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Best Practices and Recommendations for Designing Activities for Highlighting Diverse Scientists Through Quantitative Skill Development

By Kristen Butela1, Sheela Vemu2, Pratima Jindal3

1. University of Pittsburgh 2. Waubonsee Community College - 3. Waubonsee Community College

Poster on best practices to guide the design of quantitative skill-based learning activities that help create an inclusive environment. Presented at the 2021 BIOME Institute.

Listed in Teaching Materials | resource by group 2021 Biology and Mathematics Educators (BIOME) Institute

Version 1.0 - published on 16 Jul 2021 doi:10.25334/JBTN-7A24 - cite this

Licensed under CC Attribution-NonCommercial-ShareAlike 4.0 International according to these terms

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Diversity and inclusion efforts in course design include promoting and centering the work of scientists from underrepresented groups in order to foster a sense of belonging in science among students from a variety of diverse backgrounds. However, STEM educators can often face barriers to the design and implementation of these activities due to demands on faculty time, constraints on course material, external concerns about academic rigor, and difficulties in linking course topics with inclusivity elements. In Spring 2021, we participated in the Scientist Spotlight and Data Nuggets Faculty Mentoring Network, a QUBES group dedicated to designing learning activities that focus on quantitative skill development through highlighting the work of scientists from underrepresented groups. The activities present an opportunity for students to use podcasts or written/video interviews to interact with scientists using the framework of quantitative reasoning and the shared experiences of their scientific worldviews. Here, we share best practices on customization and implementation strategies that can cover the overarching goals of designing activities that promote student quantitative skill development and highlighting the work of scientists from underrepresented groups. Integrating diverse scientists’ perspectives instills creativity in teaching materials. This creativity emerges from diversity, and that the advantages of diversity are realized only through inclusion of these best practices in a teaching environment. A critical part of inclusion is also about paying attention to students’ feelings of belonging and science identity. Our work is an attempt to distill some best practices that we can use as a guide to designing quantitative skill-based learning activities that help to create an inclusive environment with whom we teach, mentor or work in our disciplines.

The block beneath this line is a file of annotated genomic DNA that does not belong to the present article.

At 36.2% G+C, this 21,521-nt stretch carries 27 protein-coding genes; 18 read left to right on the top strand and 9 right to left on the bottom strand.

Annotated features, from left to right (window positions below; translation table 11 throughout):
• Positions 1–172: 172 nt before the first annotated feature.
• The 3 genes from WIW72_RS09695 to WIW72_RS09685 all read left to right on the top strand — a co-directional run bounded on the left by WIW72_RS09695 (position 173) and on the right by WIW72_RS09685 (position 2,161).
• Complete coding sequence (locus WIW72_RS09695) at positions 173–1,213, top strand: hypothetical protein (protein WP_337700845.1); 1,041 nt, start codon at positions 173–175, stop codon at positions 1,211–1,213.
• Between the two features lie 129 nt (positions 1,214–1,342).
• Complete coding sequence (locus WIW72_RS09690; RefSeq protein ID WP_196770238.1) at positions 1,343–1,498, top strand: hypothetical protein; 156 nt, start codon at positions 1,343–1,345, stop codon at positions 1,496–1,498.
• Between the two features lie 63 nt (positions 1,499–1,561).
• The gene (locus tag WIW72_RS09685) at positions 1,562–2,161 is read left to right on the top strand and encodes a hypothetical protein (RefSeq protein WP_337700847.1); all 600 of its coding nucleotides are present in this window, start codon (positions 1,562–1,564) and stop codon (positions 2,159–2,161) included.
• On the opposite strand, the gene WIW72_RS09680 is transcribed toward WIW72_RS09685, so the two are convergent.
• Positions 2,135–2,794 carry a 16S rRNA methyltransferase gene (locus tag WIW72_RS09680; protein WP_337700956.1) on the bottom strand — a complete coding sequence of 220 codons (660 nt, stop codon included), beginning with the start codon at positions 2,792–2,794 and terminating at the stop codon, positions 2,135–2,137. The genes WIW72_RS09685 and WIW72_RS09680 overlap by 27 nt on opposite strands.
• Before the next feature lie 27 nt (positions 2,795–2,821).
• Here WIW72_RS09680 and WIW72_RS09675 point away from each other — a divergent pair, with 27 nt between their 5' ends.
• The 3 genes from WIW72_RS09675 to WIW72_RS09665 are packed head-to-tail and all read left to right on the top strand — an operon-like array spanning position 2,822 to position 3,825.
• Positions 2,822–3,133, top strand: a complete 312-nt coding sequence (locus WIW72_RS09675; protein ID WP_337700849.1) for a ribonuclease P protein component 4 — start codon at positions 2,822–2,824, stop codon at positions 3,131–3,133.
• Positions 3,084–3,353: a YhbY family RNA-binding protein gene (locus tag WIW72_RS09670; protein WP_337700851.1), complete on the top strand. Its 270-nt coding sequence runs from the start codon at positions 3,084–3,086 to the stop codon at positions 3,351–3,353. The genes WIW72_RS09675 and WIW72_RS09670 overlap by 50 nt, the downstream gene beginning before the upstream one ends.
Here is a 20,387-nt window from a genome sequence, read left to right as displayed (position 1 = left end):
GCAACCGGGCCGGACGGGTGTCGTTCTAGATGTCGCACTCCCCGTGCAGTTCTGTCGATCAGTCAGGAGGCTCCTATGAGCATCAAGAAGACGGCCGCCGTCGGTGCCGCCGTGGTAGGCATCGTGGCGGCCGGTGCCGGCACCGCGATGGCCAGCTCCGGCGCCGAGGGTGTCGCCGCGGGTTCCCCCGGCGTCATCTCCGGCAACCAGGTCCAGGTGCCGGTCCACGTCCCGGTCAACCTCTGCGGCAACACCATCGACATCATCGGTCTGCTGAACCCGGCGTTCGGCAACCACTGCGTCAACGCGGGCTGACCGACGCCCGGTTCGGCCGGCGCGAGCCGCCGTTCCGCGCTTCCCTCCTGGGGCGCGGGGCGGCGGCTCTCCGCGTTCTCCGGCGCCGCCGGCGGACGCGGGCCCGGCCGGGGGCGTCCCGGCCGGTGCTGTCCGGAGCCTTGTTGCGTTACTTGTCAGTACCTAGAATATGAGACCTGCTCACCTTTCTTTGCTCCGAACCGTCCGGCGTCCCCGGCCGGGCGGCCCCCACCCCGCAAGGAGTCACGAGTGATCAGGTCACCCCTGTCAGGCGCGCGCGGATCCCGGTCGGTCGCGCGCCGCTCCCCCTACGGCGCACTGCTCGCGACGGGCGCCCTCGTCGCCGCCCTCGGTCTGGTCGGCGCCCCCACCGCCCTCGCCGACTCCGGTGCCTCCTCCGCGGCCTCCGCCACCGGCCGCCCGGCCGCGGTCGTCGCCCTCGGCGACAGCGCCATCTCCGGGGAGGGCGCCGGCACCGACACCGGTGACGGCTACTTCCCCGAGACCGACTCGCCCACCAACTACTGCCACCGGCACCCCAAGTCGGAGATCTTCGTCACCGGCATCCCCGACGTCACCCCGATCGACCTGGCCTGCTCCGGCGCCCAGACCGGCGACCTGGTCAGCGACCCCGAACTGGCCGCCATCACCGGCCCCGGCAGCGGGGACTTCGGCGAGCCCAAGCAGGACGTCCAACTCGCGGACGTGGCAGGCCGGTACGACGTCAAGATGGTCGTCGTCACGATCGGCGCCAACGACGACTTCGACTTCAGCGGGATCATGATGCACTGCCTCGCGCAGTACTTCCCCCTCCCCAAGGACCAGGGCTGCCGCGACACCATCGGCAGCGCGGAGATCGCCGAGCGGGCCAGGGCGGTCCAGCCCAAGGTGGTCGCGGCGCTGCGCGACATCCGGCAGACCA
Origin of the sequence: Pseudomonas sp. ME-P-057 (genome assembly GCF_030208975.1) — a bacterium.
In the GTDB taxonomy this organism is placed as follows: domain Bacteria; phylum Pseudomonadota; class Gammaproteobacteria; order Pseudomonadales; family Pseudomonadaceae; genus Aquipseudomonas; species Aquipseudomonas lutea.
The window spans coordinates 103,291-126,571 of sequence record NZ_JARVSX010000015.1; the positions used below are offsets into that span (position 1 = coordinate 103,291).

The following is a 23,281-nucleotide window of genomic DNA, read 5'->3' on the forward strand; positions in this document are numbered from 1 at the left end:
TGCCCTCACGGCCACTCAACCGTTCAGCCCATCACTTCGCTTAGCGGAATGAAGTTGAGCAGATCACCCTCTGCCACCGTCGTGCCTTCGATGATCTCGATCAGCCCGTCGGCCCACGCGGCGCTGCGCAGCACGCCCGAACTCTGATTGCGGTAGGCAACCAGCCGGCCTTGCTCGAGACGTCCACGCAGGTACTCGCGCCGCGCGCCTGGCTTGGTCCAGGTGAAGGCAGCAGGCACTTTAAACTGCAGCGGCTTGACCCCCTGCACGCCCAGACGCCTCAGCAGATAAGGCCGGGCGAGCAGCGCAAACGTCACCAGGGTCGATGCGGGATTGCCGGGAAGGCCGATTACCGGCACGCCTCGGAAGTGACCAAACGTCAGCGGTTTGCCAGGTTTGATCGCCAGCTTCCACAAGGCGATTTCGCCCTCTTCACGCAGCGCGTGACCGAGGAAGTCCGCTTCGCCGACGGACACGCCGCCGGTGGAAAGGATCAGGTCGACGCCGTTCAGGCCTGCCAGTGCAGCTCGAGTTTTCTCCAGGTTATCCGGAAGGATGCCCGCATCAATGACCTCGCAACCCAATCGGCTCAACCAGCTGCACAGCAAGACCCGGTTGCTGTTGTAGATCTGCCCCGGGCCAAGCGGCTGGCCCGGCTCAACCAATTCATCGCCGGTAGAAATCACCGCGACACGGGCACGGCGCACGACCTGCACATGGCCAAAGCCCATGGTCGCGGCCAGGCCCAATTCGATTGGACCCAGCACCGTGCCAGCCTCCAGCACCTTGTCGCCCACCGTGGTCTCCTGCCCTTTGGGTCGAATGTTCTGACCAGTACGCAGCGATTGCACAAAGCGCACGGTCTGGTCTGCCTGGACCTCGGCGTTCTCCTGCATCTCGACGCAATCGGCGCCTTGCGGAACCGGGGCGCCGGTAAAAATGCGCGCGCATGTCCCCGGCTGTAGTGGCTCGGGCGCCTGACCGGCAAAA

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2021 Biology and Mathematics Educators (BIOME) Institute

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